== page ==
DETROIT (TheStreet) -- Some people coast easily into retirement, but it doesn't appear that is the course Alan Mulally has selected.
Rather, for his final act as CEO of Ford (F - Get Report), Mulally took on a major job: reducing the weight of America's best-selling vehicle, and perhaps eventually of all U.S. vehicles, by substituting aluminum for steel. It is not a task for which he is unprepared. At Boeing (BA - Get Report), where he spent 37 years, Mulally presided over the start of a similar transformation when he ushered in the 787 Dreamliner.
Mulally departed Boeing, where he was passed over for the CEO job, before implementation of the production plan was completed. By many measures, the implementation was disastrous, resulting in billions of dollars in cost overruns and a three-year delay in delivery of the first aircraft.
I can imagine asking Mulally, in an interview, if he would take particular pleasure in having Ford get the implementation right after Boeing got it wrong. He would just stare at me. He might smile. He would never answer.
"Alan would have been an amazing Boeing CEO," said aviation consultant Richard Aboulafia of Virginia-based Teal Group. "He would have loved doing that job. But (Ford) involves a similar skill set."
Mulally was deeply involved in the decision to make the 787 from composite materials. "He's quite mindful of the importance of saving weight with better materials," Aboulafia said. "He is someone who has, in his DNA, the ability to make the strategic decisions involving strength, weight and cost."
Trained as an engineer, Mulally was program manager for the Boeing 777, "one of great American industrial success stories of the past century," before he took on the 787, Aboulafia said. As plans for the 787 took shape, Mulally faced "the opposition of people who didn't want to spend the cash," the McDonnellDouglas people who came to dominate Boeing following the 1997 merger.
"My take was that he could either launch a program that was heavily outsourced and deeply flawed, where the responsibility for design devolved onto the partners, or he could not launch at all," Aboulafia said. "He was forced to do outsourcing because the alternative was to do nothing. He had a gun to his head."
It is different at Ford, where the chairman and the board of directors back Mulally, who is surrounded by a management team he assembled. It is "probably the strongest team I've ever been associated with in all my 43 years," Mulally said at an investor conference on Wednesday, "The transparency, the honesty -- it's changed all of our lives. Everyone has felt the value of that. It has served Ford well."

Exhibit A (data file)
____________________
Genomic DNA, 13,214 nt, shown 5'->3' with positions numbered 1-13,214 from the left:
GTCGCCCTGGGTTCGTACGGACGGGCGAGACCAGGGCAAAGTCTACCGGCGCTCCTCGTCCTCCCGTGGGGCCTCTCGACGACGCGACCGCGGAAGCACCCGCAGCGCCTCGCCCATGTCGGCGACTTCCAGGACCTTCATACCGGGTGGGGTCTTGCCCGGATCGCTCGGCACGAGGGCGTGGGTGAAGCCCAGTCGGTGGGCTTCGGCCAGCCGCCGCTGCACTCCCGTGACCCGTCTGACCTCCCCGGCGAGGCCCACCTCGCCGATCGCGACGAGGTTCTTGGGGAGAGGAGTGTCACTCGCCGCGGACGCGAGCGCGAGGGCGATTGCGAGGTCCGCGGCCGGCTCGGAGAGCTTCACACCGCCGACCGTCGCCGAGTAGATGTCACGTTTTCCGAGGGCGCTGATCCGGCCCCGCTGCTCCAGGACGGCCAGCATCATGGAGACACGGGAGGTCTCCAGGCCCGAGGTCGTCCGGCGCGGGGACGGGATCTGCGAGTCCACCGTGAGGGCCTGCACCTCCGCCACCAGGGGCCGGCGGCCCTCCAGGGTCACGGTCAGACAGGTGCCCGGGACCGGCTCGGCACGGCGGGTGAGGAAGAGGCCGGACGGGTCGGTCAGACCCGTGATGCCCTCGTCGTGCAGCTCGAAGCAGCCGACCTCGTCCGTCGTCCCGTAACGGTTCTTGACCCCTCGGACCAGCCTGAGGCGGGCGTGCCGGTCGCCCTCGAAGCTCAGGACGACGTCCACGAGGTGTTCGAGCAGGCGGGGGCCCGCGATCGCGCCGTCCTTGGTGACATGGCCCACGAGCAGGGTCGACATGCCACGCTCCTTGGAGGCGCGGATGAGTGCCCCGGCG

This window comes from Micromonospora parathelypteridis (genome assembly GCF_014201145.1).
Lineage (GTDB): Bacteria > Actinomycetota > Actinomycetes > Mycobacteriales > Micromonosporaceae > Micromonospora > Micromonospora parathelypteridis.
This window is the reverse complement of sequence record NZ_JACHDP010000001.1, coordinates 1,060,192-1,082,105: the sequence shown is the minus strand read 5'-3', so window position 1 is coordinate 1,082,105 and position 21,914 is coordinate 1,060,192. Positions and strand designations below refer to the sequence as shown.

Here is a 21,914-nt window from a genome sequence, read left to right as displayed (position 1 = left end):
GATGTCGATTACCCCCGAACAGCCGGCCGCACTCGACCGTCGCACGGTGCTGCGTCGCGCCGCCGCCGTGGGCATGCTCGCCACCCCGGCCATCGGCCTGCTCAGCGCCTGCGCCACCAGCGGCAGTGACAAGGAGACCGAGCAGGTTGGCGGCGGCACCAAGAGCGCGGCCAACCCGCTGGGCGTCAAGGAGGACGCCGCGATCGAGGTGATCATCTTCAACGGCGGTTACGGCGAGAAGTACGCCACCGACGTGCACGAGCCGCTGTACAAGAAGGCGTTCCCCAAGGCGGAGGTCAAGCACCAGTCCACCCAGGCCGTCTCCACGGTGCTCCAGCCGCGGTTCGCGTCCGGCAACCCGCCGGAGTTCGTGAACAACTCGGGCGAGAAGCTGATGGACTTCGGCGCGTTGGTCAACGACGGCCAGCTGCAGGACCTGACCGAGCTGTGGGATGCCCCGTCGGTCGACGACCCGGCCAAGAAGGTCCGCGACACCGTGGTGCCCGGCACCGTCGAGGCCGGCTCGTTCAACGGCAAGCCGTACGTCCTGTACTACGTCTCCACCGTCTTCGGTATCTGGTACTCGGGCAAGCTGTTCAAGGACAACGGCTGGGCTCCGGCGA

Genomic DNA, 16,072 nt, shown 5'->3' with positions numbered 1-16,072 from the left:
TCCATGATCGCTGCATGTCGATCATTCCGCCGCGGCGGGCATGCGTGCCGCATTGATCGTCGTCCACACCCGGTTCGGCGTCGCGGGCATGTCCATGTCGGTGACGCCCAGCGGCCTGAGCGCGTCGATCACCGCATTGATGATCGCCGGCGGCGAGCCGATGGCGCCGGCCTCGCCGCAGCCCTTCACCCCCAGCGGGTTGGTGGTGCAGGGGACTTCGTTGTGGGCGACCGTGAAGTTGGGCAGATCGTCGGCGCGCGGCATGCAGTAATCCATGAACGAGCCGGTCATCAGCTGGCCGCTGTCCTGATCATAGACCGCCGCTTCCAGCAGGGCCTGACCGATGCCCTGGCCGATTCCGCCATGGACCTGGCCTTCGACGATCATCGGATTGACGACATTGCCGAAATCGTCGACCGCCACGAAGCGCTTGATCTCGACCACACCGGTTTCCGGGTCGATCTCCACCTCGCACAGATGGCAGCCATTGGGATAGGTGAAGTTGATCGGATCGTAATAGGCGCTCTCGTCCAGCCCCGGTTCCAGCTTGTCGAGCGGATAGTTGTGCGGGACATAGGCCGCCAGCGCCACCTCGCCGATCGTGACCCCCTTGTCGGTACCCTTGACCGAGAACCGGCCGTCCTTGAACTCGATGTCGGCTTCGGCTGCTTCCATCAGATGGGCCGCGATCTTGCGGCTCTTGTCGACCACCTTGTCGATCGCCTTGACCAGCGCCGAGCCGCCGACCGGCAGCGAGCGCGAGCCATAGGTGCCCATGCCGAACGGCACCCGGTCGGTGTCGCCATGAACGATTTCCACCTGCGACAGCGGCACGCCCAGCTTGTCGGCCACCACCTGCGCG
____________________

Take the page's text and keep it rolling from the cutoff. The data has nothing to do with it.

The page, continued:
The truck is being produced at two plants, in Dearborn, Mich., which is also Ford's headquarters, and in Kansas City. Dearborn will go first. "We are going to stagger the launches," said Mark Fields, Ford chief operating officer and Mulally heir-apparent. "That allows us to make sure we have good quality launches."
In a 2009 interview with TheStreet, Mulally declared that "the parallels between Ford and Boeing are tremendous" and referred to a dozen or more of them. Among the most important, he said, is "having a point of view about the future" and sticking to it. A core component, he said, is that energy costs will rise.
"It's exactly the same, at Boeing and Ford," Mulally said. "We believe at Ford that we are going to pay more for energy over time, which is one of the reasons that we are absolutely committed to improving the fuel efficiency of all of our vehicles, whether they are small, medium or large."
Perhaps, even then, he was thinking about an aluminum truck.
How silly the now discredited talk of Mulally going to Microsoft (MSFT) seems today, with so much focus on the F-150. Now it is widely known that Ford has been working on this transformational project for the past several years. In fact, development of the new truck was initially financed with a share of the $23.6 billion loan Ford took out in 2006, a few months after Mulally arrived, The Detroit News reported recently. Mulally pushed for the change in the truck, the newspaper said.
So put Mulally's options this way: Go to Microsoft, which involves switching to a new job with a new team in a new industry where you might spend a couple of years, or -- surrounded by a team you assembled, guided by concepts you have developed over decades, and informed by failure at a company that passed you over for the top job -- change the world again.
Written by Ted Reed in Charlotte, N.C.
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